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  1. #61
    Join Date
    Oct 2016
    Posts
    4,301

    Default Re: Liability Trivia - Truck Driver Collides with Dangerously Low Hanging Wire

    I don't have a clue as to where you live but...

    Job Title Salary Location
    Medical Billing Specialist $39,594 US
    Medical Records Coding Manager $67,395 US
    Medical Billing Supervisor $57,820 US
    Medical Records Coding Technician $51,288 US


    And as I said the billing coders who work as employees at a medical office get a fixed wage no mater how many they do during a work day so there is no significant incremental cost increase.

    Maybe your doctors are giving you a big discount for cash but they are likely small practices and they may be pocketing it. I doubt they are doing it for expensive procedures.

  2. #62
    Join Date
    Oct 2014
    Posts
    8,238

    Default Re: Liability Trivia - Truck Driver Collides with Dangerously Low Hanging Wire

    Quote Quoting Brian57
    View Post

    I am self employed and I pay double for my insurance over the average person who gets their insurance through their employer. So the whole subject is a sore spot for me which is why I can listen to Dr Smith expose that corrupt industry for hours. People who get their insurance through their employer could usually care less because The ACA hardly affected them. Of course this is an overgeneralization but I don't know anyone who has been as screwed as I am. Nor do I know anyone who has been self employed for 25 years and has assets to protect with health insurance.
    I too am self-employed and pay my own insurance costs, and it is significantly more than I paid when I was covered by group insurance through an employer. That is not surprising since group insurance is cheaper for insurance companies to manage and the risk models are more favorable for group insurance. But I will tell you that the ACA requirement to insure all people with pre-existing conditions and that effectively spread the risk of insuring me out with everyone else by the insistence to price premiums the way the Act did that eliminated surcharges for pre-existing conditions meant that for me the ACA was a huge benefit for me. I was finally able to be free to pick other insurance companies if I wanted and my premiums literally dropped to 60% of what they were the year before the ACA applied.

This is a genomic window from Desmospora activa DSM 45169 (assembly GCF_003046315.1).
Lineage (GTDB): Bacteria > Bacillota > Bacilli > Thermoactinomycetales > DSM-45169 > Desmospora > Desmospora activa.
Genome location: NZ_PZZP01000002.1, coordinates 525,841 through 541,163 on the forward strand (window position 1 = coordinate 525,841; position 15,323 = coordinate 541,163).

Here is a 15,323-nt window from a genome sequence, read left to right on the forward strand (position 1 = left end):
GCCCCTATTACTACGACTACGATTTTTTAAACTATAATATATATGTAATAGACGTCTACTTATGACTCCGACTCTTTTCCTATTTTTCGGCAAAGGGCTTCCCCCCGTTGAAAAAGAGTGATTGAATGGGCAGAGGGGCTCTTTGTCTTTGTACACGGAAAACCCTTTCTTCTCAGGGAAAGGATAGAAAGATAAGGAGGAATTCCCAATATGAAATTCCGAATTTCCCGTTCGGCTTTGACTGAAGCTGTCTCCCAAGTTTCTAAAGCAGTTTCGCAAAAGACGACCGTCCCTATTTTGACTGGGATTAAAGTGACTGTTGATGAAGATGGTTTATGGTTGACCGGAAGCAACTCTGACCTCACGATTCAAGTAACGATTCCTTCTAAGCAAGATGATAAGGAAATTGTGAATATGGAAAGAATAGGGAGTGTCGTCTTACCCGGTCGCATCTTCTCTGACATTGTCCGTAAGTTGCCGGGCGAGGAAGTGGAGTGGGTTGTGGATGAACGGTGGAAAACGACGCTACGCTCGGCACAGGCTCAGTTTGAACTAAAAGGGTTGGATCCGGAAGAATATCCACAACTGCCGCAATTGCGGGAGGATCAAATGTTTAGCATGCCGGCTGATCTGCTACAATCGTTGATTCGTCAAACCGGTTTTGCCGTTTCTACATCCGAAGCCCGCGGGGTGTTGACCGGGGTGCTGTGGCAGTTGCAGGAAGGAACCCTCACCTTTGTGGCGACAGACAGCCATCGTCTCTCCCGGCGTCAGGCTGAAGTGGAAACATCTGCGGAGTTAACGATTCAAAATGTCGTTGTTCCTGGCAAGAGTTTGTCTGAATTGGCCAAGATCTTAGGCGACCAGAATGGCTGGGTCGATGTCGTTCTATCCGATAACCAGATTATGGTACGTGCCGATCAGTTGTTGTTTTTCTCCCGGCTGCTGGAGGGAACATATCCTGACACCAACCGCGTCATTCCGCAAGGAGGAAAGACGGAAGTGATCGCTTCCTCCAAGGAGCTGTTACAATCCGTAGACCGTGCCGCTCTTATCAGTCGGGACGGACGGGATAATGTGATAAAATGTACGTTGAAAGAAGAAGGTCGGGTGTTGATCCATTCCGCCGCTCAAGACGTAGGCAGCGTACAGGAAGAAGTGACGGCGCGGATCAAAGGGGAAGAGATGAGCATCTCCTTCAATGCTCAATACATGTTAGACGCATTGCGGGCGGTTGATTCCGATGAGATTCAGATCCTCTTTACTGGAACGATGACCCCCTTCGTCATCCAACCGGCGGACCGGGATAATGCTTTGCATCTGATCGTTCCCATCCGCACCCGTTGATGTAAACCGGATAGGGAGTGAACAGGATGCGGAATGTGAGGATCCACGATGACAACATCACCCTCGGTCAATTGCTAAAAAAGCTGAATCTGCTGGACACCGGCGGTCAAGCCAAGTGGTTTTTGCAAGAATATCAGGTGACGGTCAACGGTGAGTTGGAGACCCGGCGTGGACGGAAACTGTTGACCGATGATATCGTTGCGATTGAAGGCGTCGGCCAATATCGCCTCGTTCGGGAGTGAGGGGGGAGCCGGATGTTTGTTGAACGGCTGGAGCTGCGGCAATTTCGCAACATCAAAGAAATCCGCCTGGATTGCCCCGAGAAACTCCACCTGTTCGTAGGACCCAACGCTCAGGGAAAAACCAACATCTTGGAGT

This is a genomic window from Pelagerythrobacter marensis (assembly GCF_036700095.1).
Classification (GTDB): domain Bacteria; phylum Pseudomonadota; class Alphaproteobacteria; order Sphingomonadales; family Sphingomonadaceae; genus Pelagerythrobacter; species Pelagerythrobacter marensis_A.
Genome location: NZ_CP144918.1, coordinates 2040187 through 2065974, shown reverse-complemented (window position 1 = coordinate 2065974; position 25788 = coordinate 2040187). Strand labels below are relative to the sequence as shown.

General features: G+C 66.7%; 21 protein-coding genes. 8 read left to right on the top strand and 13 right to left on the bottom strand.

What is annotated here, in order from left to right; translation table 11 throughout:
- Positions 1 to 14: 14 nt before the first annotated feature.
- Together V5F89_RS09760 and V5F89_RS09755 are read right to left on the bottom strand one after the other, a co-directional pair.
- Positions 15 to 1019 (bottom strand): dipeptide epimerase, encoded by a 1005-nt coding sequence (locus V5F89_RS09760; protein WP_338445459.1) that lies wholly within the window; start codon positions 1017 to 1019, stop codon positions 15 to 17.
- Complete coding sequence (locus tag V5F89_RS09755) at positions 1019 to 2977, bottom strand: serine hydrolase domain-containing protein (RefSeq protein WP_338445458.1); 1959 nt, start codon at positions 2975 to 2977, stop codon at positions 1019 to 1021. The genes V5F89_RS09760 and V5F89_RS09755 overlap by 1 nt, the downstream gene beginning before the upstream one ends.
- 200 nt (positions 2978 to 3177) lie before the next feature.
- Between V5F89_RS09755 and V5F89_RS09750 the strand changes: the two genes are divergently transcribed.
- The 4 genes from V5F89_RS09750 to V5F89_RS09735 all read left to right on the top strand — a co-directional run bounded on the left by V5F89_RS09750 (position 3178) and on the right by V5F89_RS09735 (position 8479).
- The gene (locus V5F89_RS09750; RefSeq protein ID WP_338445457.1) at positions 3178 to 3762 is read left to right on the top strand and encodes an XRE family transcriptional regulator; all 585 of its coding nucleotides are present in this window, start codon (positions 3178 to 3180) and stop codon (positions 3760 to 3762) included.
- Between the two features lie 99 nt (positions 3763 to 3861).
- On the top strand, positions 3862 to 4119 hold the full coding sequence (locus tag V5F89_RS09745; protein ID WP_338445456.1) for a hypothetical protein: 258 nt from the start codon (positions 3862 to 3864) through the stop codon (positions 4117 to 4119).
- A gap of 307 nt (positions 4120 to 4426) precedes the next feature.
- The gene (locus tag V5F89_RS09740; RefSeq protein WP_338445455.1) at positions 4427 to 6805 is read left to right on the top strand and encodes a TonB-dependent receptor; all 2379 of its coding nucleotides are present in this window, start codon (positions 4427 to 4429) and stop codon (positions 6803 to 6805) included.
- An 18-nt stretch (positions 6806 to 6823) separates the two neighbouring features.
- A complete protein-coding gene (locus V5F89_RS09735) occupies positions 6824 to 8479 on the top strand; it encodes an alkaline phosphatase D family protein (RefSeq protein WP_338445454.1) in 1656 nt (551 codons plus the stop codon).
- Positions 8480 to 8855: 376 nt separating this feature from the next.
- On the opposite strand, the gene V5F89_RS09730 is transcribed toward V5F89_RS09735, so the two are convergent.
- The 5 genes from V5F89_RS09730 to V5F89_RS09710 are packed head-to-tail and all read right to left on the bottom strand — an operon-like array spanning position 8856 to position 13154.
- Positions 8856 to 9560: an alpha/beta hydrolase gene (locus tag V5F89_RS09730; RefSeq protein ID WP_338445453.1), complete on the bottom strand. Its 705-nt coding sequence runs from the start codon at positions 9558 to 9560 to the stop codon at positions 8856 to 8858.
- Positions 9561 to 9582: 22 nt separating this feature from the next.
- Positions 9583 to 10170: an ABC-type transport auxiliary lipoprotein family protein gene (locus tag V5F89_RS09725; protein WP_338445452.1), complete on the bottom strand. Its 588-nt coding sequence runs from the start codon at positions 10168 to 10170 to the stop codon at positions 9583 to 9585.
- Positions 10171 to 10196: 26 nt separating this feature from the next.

I do know quite a bit about the health care industry and I am not a fan of some of its practices. But I do not go so far as to call those practices “corrupt.” Don’t assume I don’t know about it just because I don't share your same opinion of it. Healthcare in the U.S. is expensive for a lot of reasons, more expensive than in most other advanced countries. And it is not just because we don’t have single payer/government provided healthcare system as do many advanced nations. But as long as most people do not pay out of pocket for the actual cost of their care they have little incentive to push to change the system to something else. When your co-pay is $25 and your employer pays a good chunk of your health insurance premium you don't truly understand what that insurance is costing you — without that insurance the employer could pay a lot more in direct salary. Few people look it at that closely to realize that. Whether that something else we would do would actually be better, well, that would depend a lot on what we ultimately decided to do. I have had some experience with one other country’s nationalized health care system, and I wouldn't want that for the U.S. either. We could easily make our system worse, not better, if we aren't careful.

  3. #63
    Join Date
    Nov 2016
    Posts
    111

    Default Re: Liability Trivia - Truck Driver Collides with Dangerously Low Hanging Wire

    Quote Quoting Lexi44
    View Post
    Show me a job posting where a biller/CPC can pull in $100K. Please. I've worked in medical admin for close to 30 years, and I'd LOVE to go back to claims and appeals for that kind of money.
    Here is one I found in less the n2 minutes of searching half heartedly offering 60K to 80K based on experience. Show a real improvement in collection rates/amounts and I am sure you could make $100K. It happens. Just not for starting out/working from home/no experience people. Someone who has tons of experience and actually gets things done can make great money as a coder/biller.

  4. #64
    Join Date
    Oct 2016
    Posts
    4,301

    Default Re: Liability Trivia - Truck Driver Collides with Dangerously Low Hanging Wire